All in all, Civil War is an excellent movie. Well worth the price of admission, even if you want to see it in IMAX or 3D. It's fun, it's compelling, and it sets up the next chapters in the MCU well.

Wednesday, May 18, 2016

So I Guess There's a GunBlog VarietyCast Episode After All - #91

The day after I post "There's no podcast this week", Sean goes and posts a podcast he made at shooting class.

Sigh.

He writes:
"I spent the weekend at Southington Hunt Club training facility taking Safety Solutions Academy's Critical Defensive Handgun class with Paul Carlson. Paul, Ben Rd, and I recorded this special edition of The GunBlog VarietyCast in Southington's "Semi-Pro Shop." Great class, great time, a lot to think about. I'll be giving my thoughts on the class itself in Episode 92. (Spoiler Alert: Worth your time and money) The rest of the gang will be back next week!"

Listen to the podcast here.
Read the show notes here.

Paul Carlson of Safety Solutions Academy has offered a special discount code for listeners. Use discount code “Variety” at checkout and receive 15% off when taking the two day Critical Defensive Handgun class.

Find their schedule here. Very highly recommended by Sean!

Monday, May 16, 2016

There's no Gun Blog Variety Podcast this week

Some of you are no doubt wondering "Where is this week's GunBlog VarietyCast? Did Erin forget to post it?"

Sadly, the answer is "No, I didn't forget. I didn't post a podcast this week because there's no podcast to post." This is because Sean Sorrentino, editor of the GBVC, decided that he'd rather spend his weekend in Ohio getting training at a free gun class for podcasters, so he didn't have time to edit the podcast for distribution.

But before you feel jealous, here's what happened based on his Facebook updates (yes, I have permission to post these):

1) He didn't get a soft bed in a warm hotel room. 
Instead, he slept in a tent on the shooting range.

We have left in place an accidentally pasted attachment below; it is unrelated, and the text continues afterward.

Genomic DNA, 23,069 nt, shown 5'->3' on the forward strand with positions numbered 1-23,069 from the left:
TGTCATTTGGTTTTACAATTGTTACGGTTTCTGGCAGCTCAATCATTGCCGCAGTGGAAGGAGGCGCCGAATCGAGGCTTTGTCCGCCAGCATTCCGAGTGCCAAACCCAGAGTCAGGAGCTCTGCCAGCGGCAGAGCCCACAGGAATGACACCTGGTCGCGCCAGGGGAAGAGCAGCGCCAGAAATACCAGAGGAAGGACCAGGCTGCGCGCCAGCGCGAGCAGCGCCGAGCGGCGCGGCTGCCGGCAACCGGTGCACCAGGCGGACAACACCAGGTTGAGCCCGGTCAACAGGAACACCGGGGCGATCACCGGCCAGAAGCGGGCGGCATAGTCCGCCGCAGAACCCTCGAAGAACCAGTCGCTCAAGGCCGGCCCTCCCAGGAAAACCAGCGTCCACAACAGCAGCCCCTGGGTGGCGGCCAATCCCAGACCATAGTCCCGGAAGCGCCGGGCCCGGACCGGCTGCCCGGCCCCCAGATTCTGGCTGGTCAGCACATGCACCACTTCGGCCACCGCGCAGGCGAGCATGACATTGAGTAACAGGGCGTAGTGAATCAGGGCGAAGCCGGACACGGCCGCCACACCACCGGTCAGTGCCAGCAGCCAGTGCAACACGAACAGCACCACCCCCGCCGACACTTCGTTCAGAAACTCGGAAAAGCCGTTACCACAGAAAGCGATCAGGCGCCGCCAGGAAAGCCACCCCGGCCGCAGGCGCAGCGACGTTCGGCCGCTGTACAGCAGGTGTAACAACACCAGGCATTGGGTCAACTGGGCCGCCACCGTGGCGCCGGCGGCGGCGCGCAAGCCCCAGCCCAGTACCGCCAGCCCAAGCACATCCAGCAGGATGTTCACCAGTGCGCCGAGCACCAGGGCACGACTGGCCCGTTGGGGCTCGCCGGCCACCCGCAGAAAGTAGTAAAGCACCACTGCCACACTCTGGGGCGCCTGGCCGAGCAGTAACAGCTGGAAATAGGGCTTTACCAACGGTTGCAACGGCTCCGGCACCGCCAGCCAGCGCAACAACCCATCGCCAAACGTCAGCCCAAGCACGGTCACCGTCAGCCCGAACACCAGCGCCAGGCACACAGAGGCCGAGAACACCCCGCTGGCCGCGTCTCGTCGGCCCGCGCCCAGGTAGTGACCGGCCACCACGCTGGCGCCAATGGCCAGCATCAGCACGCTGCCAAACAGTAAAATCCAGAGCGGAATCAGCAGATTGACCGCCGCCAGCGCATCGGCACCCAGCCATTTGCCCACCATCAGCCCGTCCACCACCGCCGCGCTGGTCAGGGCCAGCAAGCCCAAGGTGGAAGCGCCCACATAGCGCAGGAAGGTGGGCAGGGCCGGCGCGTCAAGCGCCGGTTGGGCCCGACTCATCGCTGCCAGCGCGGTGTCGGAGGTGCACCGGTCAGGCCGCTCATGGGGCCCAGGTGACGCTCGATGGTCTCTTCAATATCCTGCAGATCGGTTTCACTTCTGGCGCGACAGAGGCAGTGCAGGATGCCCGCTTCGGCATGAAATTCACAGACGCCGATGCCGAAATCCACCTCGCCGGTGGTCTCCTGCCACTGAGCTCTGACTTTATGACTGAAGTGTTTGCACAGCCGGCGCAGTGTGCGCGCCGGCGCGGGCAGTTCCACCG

What the heck is this? A tent? Am I supposed to sleep in that?
‪#‎GunSkool‬
2) He had a squib lodge in his barrel. 
So I had a squib. But the next round wouldn't chamber.
Fortunately he noticed it before further damage was done and fixed the issue using percussive maintenance.
All fixed.
3) He got to meet Gun Jesus. 
Okay, that one isn't a bad thing. But can he multiply ammunition like Jesus multiplied bread and fish?
Class being led by ‪#‎GunJesus‬. (Good instructor, BTW)
‪#‎gunschool‬ ‪#‎gun‬‪#‎safetysolutionsacademy‬
4) He stayed up far too late on a cold night.
Oh, sure, he didn't have time to edit GBVC, but he had time to edit an interview.
So it's after 1AM, it's below 40F, and raining.
Why am I editing a podcast in an open pavilion? Going to bed.
(Later) Oh, and 50% chance of snow tomorrow morning (this morning!)
so I've got that going for me, which is nice.

5) It only got worse on Sunday. 
Like the Army says: If it ain't raining, it ain't training.


(Picture of Sean's car removed for Opsec purposes.
With the car redacted it was just a picture of some trees,
so it was deleted.)

I want to make jokes about "being hard" and "suck it Up,"
 but this is rough. We're up to 43F and rain, but we've seen sleet, 
and this sucks. The gun school training is good, 
but the conditions are making it way harder than it needs to be. 
I'm cold and in pain, but focused and safe. 
And I'm spending lunch break in my car warming up.


Apparently there was also snow earlier that morning.

Sean called me on the drive home and said something to the extent of "I'd have given you all of my ammo if I could have slept in a warm bed that night."

So that's why there isn't a GBVC this week. 
(Yes, I just made a post about how I have nothing to post.)

Friday, May 13, 2016

The Fine Print


This work is licensed under a Creative Commons Attribution- Noncommercial- No Derivative Works 3.0 License.